Punam worked with Visit London from 2007 – 2014 and it was during this time that her interaction with the travel trade increased manifold. She became a brand in India who, for the trade, was synonymous with London. Rarely would you ever come across a person who is so knowledgeable and passionate about their area of work as she was with hers. She went out of her way to make London even more popular in India, not just in the metro cities but also in the tier-II and tier-III cities; which were the untapped markets at that time. In 2014, Visit London had to close down some 9 offices globally and India figured in one of them. Having done her bit in the field of the Tourism Boards, Punam decided to explore the “trade shows and event entertainment world” and made them, like all her previous ventures, a roaring success.
“I always felt that the travel shows (not trade exhibitions) in India were very promiscuous and lacked structure from the focused business meetings stand-point. So, one started the Travel Show format. We have conducted 17 Travel Shows so far under the luxury (6), weddings (5) and MICE (6) segments and all of them have been table-top, closed door, serious uninterrupted shows with exhibitors and hosted buyers pertinent to that vertical from Pan India. We have got a great response and a loyal participation base. Soon, we are introducing an Allied travel show in July 2019, which will have a special focus on tier II and tier III city markets,” she elaborates.
She is also, in the meantime, teaching a weekend, government recognised course in Tourism and Hospitality Management, in South Campus, wherein a batch of 30 odd students are taught from the faculty and some hand-picked senior resources from the trade fraternity, giving them first-hand knowledge of what awaits them out there in the market. Supplementing all this (yes there is more!), she handles a few turnkey projects and offers assistance to help NTO’s co-ordinate and manage their events in the India market. She also does marketing for ESG – a leading DMC for Western Europe.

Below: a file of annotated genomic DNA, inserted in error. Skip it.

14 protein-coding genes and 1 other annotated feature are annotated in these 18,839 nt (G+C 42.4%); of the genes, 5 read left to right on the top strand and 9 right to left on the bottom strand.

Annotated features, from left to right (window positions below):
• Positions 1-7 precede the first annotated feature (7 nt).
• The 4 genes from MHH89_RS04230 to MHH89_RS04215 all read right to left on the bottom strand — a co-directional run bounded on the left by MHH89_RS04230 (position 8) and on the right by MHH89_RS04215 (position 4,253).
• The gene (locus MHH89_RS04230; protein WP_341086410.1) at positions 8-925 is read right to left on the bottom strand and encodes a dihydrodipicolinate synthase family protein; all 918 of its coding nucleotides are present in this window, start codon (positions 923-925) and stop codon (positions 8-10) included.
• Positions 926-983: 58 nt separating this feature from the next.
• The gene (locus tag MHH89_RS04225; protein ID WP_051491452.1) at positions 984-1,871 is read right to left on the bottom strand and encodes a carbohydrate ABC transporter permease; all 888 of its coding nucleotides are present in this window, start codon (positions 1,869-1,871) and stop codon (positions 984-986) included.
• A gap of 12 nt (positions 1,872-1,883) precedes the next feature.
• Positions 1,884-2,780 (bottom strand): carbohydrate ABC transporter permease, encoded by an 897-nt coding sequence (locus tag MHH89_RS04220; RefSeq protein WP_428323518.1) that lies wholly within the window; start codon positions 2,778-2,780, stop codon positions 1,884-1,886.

So with close to 3 decades of experience in the travel trade, how has she seen the industry evolve? “The platitudes are still the same, as they were 30 years earlier. Inbound remains synonymous with tourism in India from the government’s perspective and Outbound, despite being a huge contributor, is still struggling to gain recognition. The overall reputation of the Indian travel trade industry overseas is quite poor, with certain trade persons being respected rather than the market. However, there are certain individuals who have evolved and raised the bar in the fraternity. A lot of new drivers are in the offing, with newer verticals like the Weddings and Landmark Events being cash cows and some focused professionals and the youngsters are now enhancing the travel trade canvas.” she explains.
A single mother who had to let go of her quality time with her daughter in her struggle to give them a life they deserved, Punam today believes, she couldn’t have done it any other way. While she is extremely grateful for the support she got from her parents and extended family, she also has some beautiful memories of her holidays with her dearest ‘Misha’ (her daughter), who is now happily married and leading an independent and successful life.
A lady who is not afraid to say what she thinks, Punam has always been known as a person who doesn’t mince words – thus making many people wary in approaching her. I was one of them, till we became friends on social media and I saw her lovely-cuddly pics with her two babies – her dogs – Muffin and Moshe, whom she absolutely adores. Practising and following Nichiren Buddhism since 2006, she has humbled down in life and is not afraid to admit that she has made some mistakes along the way – and learned from each of them. Life handed her a lame recipe, but she took it upon herself to make a Yummilicious cake out of it, which she is enjoying, given the respect and honour she is receiving in the industry today. For the rest, it’s work in progress. She is a woman, who is celebrated not just on Women’s Day, but all the year through.